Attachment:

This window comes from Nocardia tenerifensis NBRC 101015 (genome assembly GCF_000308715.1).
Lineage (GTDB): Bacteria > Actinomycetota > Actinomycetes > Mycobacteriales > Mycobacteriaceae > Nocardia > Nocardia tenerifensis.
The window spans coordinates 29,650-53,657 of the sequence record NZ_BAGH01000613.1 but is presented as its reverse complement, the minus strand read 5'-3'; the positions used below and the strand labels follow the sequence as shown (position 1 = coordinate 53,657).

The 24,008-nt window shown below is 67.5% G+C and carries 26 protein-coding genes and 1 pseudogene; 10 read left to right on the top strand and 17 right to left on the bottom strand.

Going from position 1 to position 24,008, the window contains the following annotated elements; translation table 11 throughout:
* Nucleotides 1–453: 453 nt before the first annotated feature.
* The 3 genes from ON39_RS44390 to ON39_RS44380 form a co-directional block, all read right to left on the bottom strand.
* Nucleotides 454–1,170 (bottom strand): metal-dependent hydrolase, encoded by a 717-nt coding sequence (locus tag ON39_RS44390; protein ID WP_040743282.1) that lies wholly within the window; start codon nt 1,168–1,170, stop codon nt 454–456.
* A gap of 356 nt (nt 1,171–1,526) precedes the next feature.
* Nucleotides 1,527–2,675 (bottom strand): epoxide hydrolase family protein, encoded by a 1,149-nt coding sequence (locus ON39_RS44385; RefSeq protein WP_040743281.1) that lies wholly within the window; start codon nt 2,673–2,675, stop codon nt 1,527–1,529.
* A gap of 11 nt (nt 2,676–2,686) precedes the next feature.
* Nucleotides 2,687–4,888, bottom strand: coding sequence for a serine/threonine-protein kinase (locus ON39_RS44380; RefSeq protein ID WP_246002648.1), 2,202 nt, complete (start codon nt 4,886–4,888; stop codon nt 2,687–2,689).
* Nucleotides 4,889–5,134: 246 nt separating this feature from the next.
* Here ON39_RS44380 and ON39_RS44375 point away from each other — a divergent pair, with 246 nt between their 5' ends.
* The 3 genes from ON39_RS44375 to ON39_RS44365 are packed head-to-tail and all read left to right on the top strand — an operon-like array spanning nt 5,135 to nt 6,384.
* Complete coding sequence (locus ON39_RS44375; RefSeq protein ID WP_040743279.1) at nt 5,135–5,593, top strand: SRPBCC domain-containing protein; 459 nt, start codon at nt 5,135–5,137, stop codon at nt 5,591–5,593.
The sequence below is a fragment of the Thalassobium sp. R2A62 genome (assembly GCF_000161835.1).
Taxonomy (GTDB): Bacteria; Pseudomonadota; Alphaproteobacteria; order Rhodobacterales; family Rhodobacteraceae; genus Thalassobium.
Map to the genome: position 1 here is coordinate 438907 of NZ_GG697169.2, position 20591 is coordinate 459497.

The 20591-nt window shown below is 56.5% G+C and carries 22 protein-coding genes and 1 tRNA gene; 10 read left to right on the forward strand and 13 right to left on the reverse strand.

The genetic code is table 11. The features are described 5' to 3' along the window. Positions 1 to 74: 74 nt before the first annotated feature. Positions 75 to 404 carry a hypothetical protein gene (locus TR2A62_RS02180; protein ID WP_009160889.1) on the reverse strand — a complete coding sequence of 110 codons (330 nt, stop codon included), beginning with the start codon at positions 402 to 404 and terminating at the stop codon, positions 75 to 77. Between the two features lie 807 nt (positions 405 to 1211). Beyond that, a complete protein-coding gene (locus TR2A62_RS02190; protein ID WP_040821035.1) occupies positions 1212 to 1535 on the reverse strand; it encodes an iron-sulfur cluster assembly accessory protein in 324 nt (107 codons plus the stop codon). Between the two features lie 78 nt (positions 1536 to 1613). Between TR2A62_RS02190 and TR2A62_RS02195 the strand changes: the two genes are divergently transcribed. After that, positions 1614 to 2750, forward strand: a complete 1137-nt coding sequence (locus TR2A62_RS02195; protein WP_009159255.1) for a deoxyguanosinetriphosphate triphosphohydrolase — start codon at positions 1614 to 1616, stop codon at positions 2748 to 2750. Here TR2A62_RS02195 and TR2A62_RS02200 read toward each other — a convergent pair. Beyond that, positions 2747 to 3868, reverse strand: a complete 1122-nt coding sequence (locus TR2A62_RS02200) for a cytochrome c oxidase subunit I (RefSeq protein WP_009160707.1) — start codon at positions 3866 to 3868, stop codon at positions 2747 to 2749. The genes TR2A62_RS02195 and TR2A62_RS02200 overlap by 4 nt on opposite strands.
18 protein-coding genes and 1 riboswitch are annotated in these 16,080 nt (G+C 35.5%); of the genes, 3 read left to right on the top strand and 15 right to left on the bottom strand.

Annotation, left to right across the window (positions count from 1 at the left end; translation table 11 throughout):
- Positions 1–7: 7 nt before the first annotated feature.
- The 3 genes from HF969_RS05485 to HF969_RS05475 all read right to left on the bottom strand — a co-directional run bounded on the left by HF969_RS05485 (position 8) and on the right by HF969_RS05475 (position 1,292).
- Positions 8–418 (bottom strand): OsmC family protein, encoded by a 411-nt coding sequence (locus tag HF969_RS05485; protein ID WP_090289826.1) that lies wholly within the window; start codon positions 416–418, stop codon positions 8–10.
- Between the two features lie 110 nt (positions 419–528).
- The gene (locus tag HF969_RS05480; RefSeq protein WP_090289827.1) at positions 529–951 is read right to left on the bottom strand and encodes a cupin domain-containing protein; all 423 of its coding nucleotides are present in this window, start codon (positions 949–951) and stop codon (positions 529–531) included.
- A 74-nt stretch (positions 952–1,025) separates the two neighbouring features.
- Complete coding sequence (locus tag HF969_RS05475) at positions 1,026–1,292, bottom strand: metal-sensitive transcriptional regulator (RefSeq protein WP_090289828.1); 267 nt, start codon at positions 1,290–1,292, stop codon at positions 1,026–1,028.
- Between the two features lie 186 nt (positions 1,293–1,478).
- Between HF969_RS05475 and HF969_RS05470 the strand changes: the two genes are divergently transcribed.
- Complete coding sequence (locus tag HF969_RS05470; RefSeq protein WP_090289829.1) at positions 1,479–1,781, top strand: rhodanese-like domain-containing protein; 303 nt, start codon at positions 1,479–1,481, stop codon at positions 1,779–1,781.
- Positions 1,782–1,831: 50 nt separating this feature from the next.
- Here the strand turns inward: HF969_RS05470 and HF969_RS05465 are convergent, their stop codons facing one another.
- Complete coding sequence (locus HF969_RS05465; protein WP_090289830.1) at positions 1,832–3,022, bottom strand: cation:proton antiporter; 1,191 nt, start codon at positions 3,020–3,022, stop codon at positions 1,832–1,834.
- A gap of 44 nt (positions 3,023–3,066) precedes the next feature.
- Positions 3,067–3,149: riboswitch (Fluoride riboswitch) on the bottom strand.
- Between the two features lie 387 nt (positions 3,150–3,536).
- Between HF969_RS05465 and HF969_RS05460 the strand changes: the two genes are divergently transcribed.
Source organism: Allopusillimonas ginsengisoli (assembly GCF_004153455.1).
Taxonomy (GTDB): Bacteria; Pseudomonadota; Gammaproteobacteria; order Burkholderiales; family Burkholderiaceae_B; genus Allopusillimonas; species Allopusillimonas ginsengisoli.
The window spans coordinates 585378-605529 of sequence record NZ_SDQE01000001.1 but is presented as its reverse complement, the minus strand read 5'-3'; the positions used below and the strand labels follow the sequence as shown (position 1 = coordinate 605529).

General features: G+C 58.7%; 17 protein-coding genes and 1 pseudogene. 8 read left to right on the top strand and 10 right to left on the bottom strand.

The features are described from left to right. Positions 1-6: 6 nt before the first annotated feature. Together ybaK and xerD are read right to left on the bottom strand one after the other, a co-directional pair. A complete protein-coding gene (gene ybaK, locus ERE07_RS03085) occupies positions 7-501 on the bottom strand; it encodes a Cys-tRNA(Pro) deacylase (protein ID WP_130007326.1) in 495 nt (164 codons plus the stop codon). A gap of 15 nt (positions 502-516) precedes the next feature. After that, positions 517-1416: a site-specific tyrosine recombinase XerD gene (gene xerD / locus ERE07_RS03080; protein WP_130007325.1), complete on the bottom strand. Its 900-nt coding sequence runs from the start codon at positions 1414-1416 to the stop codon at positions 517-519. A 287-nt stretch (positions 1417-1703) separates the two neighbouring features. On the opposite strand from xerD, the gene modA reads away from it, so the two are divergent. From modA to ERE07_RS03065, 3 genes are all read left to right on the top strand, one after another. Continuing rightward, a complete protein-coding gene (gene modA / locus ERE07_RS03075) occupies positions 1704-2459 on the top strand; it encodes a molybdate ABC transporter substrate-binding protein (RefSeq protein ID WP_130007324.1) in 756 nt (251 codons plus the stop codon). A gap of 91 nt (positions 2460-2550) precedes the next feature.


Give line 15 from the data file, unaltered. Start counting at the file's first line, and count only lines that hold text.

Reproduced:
* The 3 genes from ON39_RS44375 to ON39_RS44365 are packed head-to-tail and all read left to right on the top strand — an operon-like array spanning nt 5,135 to nt 6,384.